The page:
Thursday, June 15, 2006

A BG bio for Neil Russ

In the mid-1980s, Neil Russ became one of the co-hosts of The Magic Of Bluegrass. Here's his recollections of the time, and how he got on the air at WHUS:

During a visit to the UCONN Library for information that my wife was seeking, I was waiting in the car and flipping through the FM stations searching for something I didn't expect to hear...Bluegrass!...on the radio, and I didn't have to "hang" a special antenna from the highest Connecticut mountain to receive it. What was this newly found wonderful show? I listened a little more, and Bud Godreau was there with his own Magic of Bluegrass. How great a feeling it was to be listening to "Grass" on a campus radio station knowing it was right there! My real job as an aerospace process/tool design engineer was relatively new, but the thirst for playing and spinning Bluegrass music had been "nipping at my heels" for a long time. I also wanted to use my former Connecticut School of Broadcasting experience and FCC license. So, while I listened I decided to call the radio station to see if I could be of some help to The Magic of Bluegrass.

In August of 1985, I did just that. I met with Bud during album spinning. Bud and I had a great conversation in the "on air studio." I found out that he was looking for someone to alternate with. We agreed to alternate Sunday afternoon coverage for The Magic of Bluegrass. Through Bud's unfailing, awesome help he convinced the very helpful and experienced WHUS FM Station General Manager, John Murphy, to let me start right away in the "on air studio. How lucky was that? I worked on the show up until approximately 1990. Running a three hour program can be very taxing at times, but the love for one's favorite music makes one strive harder to carry it on. I certainly didn't do this all alone. I had very fine people to encourage and help me along.

The first person who helped was my extremely understanding wife, Jennie, who watched me head out the door for the WHUS FM facilities when I should have been taking care of her or my wonderful son, or just stayiing home and starting that home project that kept getting pushed aside for the Love of Bluegrass.

Other helpful people I should mention are:

  • Bud Godreau, obviously the starting torch and inspiration of The Magic of Bluegrass, and, a huge part of why we're all celebrating 25 years of Bluegrass on WHUS FM.
  • Glenn Huffer, who then headed up the Connecticut Friends of Bluegrass and came on our radio shows to speak of important upcoming events in Bluegrass.
  • Robert Allen, who was then, DJ'ing both WTCC, Springfield Technical C.C. and filling in periodically for Dave Helman, and his own bluegrass show at WMUA, The University of Massachusetts, and occasionally filling in for me at WHUS. Dave Helman, is still at WTCC with Country Corner and Country Corner Productions, another great DJ.
  • Kevin Lynch, who was then with Traver Hollow, and now at WWUH Bluegrass on Saturday mornings in West Hartford, as well as with the Bluegrass band, TrueGrass.
  • Sean Brennan, who was then with WWUH Bluegrass.
  • Kim Cyr, with the Connecticut Bluegrass Association. Kim Cyr, Bud Godreau and I alternated working on The Magic of Bluegrass show a few years before Bud Godreau left the show.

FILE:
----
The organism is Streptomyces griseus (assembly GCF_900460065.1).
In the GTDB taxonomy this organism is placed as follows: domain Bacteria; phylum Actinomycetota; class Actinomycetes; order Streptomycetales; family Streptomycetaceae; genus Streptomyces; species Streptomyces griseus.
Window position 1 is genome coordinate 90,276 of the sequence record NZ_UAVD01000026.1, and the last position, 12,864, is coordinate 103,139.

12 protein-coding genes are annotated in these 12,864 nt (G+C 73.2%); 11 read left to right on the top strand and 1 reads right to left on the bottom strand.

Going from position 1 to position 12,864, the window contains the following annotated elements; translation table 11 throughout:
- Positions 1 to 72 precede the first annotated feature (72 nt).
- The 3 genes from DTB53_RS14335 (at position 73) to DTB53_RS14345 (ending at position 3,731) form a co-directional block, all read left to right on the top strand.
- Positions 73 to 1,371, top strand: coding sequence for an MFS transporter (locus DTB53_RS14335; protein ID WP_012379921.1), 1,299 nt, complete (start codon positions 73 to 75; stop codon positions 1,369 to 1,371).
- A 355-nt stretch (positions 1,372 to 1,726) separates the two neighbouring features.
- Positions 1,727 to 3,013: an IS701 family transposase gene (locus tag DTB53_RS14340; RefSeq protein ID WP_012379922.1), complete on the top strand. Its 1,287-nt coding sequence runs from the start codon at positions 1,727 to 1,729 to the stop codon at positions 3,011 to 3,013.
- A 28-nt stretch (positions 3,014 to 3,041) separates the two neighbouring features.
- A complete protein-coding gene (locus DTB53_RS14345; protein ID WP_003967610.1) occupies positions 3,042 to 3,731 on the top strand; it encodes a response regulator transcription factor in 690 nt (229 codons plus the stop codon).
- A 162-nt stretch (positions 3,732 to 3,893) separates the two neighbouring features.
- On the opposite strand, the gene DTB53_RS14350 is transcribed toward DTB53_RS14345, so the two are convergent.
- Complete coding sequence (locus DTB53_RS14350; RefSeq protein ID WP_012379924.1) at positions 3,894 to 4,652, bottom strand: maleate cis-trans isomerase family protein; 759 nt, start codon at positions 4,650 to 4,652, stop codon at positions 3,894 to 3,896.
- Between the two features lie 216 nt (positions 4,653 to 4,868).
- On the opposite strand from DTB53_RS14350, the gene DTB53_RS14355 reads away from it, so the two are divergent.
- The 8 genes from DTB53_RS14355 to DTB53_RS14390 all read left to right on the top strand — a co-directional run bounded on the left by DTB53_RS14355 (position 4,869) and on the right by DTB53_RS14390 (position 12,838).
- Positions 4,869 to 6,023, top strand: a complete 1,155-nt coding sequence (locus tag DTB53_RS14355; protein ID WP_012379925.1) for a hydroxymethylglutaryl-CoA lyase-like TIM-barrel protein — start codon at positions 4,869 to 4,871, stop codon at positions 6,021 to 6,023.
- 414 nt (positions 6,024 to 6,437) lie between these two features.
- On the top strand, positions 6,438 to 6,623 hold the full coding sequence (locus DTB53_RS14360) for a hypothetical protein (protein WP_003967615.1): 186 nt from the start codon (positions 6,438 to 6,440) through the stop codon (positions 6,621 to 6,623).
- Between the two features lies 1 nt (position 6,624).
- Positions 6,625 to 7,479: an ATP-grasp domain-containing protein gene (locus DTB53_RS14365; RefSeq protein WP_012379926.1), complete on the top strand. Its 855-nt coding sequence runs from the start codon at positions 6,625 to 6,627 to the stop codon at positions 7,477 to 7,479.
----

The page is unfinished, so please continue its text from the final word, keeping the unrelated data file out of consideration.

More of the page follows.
• Marcel Huguenin, the guitar pickin' "Bluegrass Coyote," who alternated hosting the show with Kim and I until I left in 1990.
  • John Thomas, who would fill in for all three of us in emergencies.
  • Cathy Bumgarner - excellent bluegrass fiddler and WHUS FM DJ.
  • Nick Anderson - Shady Creek Bluegrass Band
  • Susan Hansen - one of the premier WHUS FM DJ's, who also headed up the Sunday Night Folk Festival, immediately following The Magic of Bluegrass [note from Amy: Susan's still on the air at WHUS following the Bluegrass Cafe every Sunday night, 7-10PM].
  • Richard Guilbault, my personal friend and 5-string banjo player in several of our band evolutions.
  • 25 Years of Record Company Help. Of course there wouldn't be any wonderful Bluegrass sounds, or music of any genre, if it weren't for unyielding help and supplies from record companies like Rounder and Flying Fish, to name a very few. Without them, we would not have had nearly 25 years of the very up-to-date albums, tapes, and CDs that are played on the air to the WHUS listening area.

One of the shear advantages that WHUS FM provides is having great studio facilities. Whenever time and band appearance dates would not conflict, we would have live area Bluegrass bands play right in our "on air studio" sometimes around Bud's "Lonesome (omni-directional) Microphone," and sometimes around my mics/equipment. Bud and my shows included, (and if I forgot someone, I'm sorry), the Wynn Faye Band, Grassroots (now known as the Grass Routes Bluegrass Band), Traver Hollow, Bill Hall & Northwind Bluegrass, Southern Rail, and with the technical help of Paul Harvey (lead singer/excellent guitar player at the time for Traver Hollow) in our on air studio, my band, at the time, the New Cumberland Homesteaders. I recall one occasion when Southern Rail played in the "on air studio." Robert Allen (who happens to be an FCC Class I license holder, an excellent Dobro/banjo player, and was in our earlier Bluegrass band) did such a professional job mixing that show that the group's bass player/singer, Sharon Horovitch, later told Bob that the group used the on air recording for demo recordings. Now, that's impressive. Bob and Southern Rail did a great show that day.

It has been a pleasure to know people from the past as well as the present who promote Bluegrass music on the radio. Because of dedicated people like Myrna, and great facilities that WHUS FM provides to the community, Bluegrass music will remain an extremely potent facet to the Connecticut airwaves and beyond.

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